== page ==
This deliberately restrained addition to a Victorian terrace by Clare Cousins Architects – which replaces an oversized faux period structure – revolves around a central courtyard to create a verdant haven in Melbourne’s inner north.
Standing in the backyard of Clare Cousins Architects’ Garden Room House on a sunny summer’s day, you could easily feel as if you’re in subtropical Queensland. The white-brick rear elevation gleams against a backdrop of a cloudless mid-afternoon sky, with the sun’s rays ricocheting off the pool’s surface. But this is inner-suburban Fitzroy North in Melbourne. The house is surrounded by heritage terraces and the odd Edwardian mansion.
The new addition is single level and smaller than the previous. It continues the central corridor of the original house, leaving front rooms largely intact.
The original front of the house – a double-fronted heritage Victorian – faces onto Edinburgh Gardens, a large park within a tightly gridded urban setting. In some ways, Garden Room House is its own verdant haven in one of the most sought-after pockets of Melbourne. It uses its large but hemmed-in site to its advantage, creating a close relationship between the garden and the dwelling.
Clare Cousins Architects designed an addition to the original four-room Victorian that replaces an oversized double-storey faux period structure built in the 1980s. The new addition is single level and smaller than the previous. It continues the central corridor of the original house, leaving front rooms largely intact, albeit with a series of small interventions such as a new ensuite and a vivid Victorian blue powder room. The sight line from the front door through the new addition terminates at a wall, like a fullstop at the end of a sentence. But the variegated light and shadows on the surfaces hint at a continuing narrative.
In the backyard, the ground plane steps up dramatically. The rise from the front of the site to the back is two metres. The architects created a series of brick plinths and stairs that traverse the landscape. “Our strategy was to help gently navigate the topography of the site and also create opportunities for perching and resting,” says architect Clare Cousins.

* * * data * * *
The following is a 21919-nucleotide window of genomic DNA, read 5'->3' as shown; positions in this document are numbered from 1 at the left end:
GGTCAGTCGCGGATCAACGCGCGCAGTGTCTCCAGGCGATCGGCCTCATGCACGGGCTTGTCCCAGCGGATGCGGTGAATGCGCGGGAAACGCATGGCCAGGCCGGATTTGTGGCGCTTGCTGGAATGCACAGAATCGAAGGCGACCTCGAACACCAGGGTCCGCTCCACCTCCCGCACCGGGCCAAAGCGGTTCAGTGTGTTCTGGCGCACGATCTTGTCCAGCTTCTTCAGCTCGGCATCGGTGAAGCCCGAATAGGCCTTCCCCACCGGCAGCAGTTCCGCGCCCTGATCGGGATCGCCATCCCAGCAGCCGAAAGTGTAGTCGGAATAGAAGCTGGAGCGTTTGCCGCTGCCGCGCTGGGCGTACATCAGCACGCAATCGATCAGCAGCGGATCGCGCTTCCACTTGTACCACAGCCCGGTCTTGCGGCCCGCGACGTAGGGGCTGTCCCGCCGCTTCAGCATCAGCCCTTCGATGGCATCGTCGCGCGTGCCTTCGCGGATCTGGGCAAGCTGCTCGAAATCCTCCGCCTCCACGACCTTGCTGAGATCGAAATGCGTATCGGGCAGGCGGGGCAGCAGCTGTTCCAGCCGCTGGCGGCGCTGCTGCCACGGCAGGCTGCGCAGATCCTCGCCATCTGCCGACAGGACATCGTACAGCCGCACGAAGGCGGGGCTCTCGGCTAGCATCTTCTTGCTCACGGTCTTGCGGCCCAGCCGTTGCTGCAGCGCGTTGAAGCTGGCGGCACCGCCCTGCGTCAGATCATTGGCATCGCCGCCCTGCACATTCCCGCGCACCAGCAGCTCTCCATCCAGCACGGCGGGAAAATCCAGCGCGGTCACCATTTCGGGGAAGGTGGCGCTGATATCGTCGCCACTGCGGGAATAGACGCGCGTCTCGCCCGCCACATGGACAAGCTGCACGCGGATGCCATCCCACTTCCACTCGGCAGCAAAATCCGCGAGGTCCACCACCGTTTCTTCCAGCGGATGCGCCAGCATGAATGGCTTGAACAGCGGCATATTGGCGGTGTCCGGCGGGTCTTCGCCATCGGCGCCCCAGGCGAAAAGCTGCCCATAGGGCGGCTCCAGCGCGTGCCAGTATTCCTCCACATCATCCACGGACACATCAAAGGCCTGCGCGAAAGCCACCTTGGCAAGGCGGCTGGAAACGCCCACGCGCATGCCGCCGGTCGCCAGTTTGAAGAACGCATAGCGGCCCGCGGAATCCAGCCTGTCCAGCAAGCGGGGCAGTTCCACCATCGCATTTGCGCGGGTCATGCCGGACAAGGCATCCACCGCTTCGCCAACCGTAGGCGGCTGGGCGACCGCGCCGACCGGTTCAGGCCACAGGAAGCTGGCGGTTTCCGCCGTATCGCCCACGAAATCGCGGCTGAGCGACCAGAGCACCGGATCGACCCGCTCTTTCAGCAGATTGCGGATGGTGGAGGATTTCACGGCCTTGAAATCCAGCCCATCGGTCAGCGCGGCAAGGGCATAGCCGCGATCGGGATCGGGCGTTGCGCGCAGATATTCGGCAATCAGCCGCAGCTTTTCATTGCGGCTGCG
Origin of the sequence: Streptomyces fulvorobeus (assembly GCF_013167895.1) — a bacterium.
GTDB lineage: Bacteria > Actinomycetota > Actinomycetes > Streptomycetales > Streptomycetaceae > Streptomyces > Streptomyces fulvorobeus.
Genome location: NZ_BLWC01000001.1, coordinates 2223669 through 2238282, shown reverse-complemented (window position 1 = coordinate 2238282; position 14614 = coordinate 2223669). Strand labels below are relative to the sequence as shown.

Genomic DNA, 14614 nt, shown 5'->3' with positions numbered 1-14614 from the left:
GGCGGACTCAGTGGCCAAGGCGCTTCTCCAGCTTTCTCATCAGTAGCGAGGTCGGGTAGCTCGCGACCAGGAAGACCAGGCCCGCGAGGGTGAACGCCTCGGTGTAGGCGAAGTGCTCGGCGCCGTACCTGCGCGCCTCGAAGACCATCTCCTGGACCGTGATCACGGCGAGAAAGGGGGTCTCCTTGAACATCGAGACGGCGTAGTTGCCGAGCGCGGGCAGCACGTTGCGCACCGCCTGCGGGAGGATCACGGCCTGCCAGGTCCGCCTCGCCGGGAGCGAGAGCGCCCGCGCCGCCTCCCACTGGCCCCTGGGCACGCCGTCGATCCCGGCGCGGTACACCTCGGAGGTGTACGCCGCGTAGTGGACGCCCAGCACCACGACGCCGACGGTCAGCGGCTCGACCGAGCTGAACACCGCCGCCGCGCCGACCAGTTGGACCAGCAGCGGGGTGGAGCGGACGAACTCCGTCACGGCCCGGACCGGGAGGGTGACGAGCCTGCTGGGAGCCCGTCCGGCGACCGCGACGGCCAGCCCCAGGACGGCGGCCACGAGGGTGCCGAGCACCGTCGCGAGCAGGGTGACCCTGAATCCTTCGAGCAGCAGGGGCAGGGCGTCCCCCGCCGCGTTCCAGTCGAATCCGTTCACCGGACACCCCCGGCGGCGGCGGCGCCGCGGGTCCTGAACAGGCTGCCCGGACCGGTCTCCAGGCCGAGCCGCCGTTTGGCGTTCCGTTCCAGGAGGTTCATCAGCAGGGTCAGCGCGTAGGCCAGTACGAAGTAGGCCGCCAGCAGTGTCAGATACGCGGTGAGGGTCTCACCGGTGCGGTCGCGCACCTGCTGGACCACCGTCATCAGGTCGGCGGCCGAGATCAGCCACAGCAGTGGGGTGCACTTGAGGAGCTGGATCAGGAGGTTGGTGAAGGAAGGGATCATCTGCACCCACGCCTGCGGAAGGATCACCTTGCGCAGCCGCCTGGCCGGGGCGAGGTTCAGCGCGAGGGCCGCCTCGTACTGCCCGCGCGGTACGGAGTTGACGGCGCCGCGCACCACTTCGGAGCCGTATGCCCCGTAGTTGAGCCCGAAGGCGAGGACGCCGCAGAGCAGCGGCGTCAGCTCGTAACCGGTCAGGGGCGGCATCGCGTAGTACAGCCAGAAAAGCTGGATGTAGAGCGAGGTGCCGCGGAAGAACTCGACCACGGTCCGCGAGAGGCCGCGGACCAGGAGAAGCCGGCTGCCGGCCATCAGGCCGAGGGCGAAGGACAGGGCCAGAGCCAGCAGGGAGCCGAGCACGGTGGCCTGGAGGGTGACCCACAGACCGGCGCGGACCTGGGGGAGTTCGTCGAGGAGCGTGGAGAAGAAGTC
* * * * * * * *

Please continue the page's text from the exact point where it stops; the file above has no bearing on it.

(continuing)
The topography of the landscape is mimicked in the rear facade’s stepped rectilinear form. Its crisp geometry is reinforced in the use of the stack bond brick pattern. “We wanted to reference the orthogonal shape of the back elevation rather than using traditional brick bond,” says Clare. Behind this stepped facade, a raking ceiling over the kitchen and dining area creates contrast against the adjacent, more intimate lounge area.
Back inside, the new addition is arranged like an extrapolation of a four-room Victorian house, with zones rather than rooms. From the central spine, four new zones branch out: a lounge area, a kitchen and dining area, two children’s bedrooms behind a wall of oak timber panelling, and a courtyard or garden room that lends this house its name. The insertion of the courtyard erodes what would otherwise be a typical Victorian, cellular arrangement.
Although the Victorian influence can be detected in the home’s DNA, the character of the home is decidedly un-Victorian. The ceiling in the lounge area is lowered, but with the floor-to-ceiling windows orientated toward the northern sun, it creates a warm, light interior in contrast to the rooms of the original house. The round column at the corner is an often-used structural device whose lineage can be traced to Mies van der Rohe’s Barcelona Pavilion.
The courtyard is the keystone that makes the elements of the house coalesce, or as the architects describe, “it acts as a centralized lung to ventilate the house.” Just like an internal room, it has contained edges defined by a brickwall threshold and the house that surrounds it. The barbecue structure is distinctly fireplace-like. A raised terracotta brick ledge between inside and outside doubles as bench seating around an outdoor dining table. At the north-eastern end, an extended eave creates an undercover area for seating. “I do love a generous eave,” says Clare. “There’s something practical about being able to leave shoes [outside] or sit out here undercover, but still really feel like you’re outside.”
The garden room also provides a visual connection all the way through the rear of the house into the backyard. On the opposite side to the lounge is a study for one of the owners, who is a writer. From her desk, she can look through the courtyard and lounge room and supervise the children playing in the backyard. In fact, wherever you look in this house, there is a view to the greenery outside. This is a deliberate strategy to make the addition feel larger than it is, despite its reduced size comparative to its predecessor.
“For us, there is always consideration of how to draw the occupant’s eye out and give a sense of being immersed in landscape,” says Clare. “Even when we’re building in close proximity to boundary walls or fences, creating a garden vista pulls your eye out. These internal spaces aren’t huge. But they borrow from the space outside.”